In the companion volume, the Calendar of Puddings, one or two valiant home cooks offered recipes which would be far more sensible for the Antipodean summer. Coincidentally, the one for December 27 is the complete antithesis to Mrs Ness’s cake. It’s got coffee in the name, it does contain coffee, and it doesn’t require baking. You’re gonna be making cups of coffee anyway, so why not give a coffee jelly a go?

Spiced Coffee Jelly
For December 27
Simmer 3 cups strong black coffee for 10 minutes with 2 cloves and a small piece of stick cinnamon. Strain, and add 1/2 cup sugar and 1 1/2 level tablespoons gelatine which has been dissolved in 1/3rd cup hot water. Stir till both are dissolved.
Chill until the jelly begins to set, and then stir in 1 dessertspoon finely chopped preserved ginger and a few chopped nuts. Chill till well set in mould.
Serve with ice cream or rich custard. May be broken with fork and served in individual dishes.
--MRS. C. E. DOLLING (Deputy State President).
(Calendar of Puddings: A Pudding a Day for the Whole Year. [5th ed.], [Adelaide, S. Aust.], South Australian Country Women's Association, [1952?])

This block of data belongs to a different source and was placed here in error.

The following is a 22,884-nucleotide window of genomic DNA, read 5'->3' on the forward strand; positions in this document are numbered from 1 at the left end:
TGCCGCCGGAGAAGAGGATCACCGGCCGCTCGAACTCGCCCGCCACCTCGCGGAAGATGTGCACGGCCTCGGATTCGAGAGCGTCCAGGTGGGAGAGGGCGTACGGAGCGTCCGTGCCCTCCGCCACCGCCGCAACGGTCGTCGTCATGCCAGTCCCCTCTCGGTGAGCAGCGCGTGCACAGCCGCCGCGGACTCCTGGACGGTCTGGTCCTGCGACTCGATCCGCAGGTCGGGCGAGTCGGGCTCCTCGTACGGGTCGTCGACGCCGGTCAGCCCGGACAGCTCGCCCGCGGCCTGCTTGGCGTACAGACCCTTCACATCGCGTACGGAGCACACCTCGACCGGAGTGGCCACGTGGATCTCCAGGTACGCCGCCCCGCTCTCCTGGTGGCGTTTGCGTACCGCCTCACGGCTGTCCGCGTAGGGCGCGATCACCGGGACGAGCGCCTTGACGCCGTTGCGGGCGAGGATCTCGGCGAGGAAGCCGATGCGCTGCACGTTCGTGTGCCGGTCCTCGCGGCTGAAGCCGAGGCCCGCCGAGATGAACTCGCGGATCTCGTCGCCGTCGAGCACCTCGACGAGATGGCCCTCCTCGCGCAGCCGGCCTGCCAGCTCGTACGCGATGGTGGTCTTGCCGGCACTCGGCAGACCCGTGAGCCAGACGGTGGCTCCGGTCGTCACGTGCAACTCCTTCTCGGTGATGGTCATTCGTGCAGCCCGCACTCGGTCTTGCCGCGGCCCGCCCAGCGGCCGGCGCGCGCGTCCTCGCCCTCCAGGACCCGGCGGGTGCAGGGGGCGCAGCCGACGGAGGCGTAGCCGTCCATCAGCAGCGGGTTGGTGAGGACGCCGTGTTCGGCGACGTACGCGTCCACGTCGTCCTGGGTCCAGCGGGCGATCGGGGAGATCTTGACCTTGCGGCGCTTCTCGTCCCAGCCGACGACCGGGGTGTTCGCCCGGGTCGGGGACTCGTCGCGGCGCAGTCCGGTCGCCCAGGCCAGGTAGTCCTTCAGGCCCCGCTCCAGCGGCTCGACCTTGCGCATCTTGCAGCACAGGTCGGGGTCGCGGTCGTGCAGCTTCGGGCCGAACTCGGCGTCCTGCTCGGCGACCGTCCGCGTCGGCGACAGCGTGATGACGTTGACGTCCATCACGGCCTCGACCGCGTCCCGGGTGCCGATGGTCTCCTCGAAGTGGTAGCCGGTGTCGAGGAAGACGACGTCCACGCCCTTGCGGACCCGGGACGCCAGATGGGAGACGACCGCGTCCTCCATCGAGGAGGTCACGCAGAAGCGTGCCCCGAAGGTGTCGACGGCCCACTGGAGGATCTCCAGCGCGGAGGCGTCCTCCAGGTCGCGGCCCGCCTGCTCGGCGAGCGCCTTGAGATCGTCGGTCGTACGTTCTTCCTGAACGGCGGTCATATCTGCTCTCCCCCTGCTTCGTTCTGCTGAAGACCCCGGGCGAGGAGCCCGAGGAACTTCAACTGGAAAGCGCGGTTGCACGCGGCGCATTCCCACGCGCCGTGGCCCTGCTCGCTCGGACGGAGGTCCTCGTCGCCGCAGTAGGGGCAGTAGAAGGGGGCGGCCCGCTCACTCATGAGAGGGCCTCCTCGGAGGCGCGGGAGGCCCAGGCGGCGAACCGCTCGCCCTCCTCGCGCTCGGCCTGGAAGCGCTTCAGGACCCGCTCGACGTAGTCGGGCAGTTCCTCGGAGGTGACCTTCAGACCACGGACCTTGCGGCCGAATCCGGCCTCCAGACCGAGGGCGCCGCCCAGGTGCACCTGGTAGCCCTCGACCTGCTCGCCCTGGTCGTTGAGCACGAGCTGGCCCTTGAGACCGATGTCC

** Dotty with desserts
Apart from Mrs Dolling’s shining example, most of the summer desserts are just as dotty as the cakes, alas. Again, it’s one a day, and they nearly all require baking and/or stove-top cooking. I’ve just picked out a few.

* Lemons on January 7:

Creamy Lemon Tart
For January 7
8 ozs. S.R. flour, 4 ozs. butter 3 ozs. sugar, 1 egg, a pinch of salt.
Sift flour and salt, add sugar, and rub in butter. Mix to a stiff dough with egg and a little milk. Roll out and line two 9-in. tins or deep tart plates. Bake in moderate oven until cooked (about 25 minutes).
When cold, mix this filling: 1 tin condensed milk, 2 yolks eggs, rind 1 1/2 lemons, 1/4 pint lemon juice. Stir all together and pour on cooked pastry cases. Beat the 2 egg whites stiffly, beat in 3 dessertspoons sugar, and pile on lemon filling. Bake a golden brown in slow oven (about 20 minutes).
—MRS. E. G. PEARSON (Ungarra), MRS. H. GRIFFITHS (Smithfield), and MRS. K. FEIGE (Monash).
(Calendar of Puddings: A Pudding a Day for the Whole Year. [5th ed.], [Adelaide, S. Aust.], South Australian Country Women's Association, [1952?])

Lemons are not actually in season in Australia in January—however. As with many of its contemporaries there is no indication as to whether we eat this hot or cold. Given that the oven's been on and on 7th January it’s probably 35°C in the shade, who would care? Have a cold beer and give the whole thing away.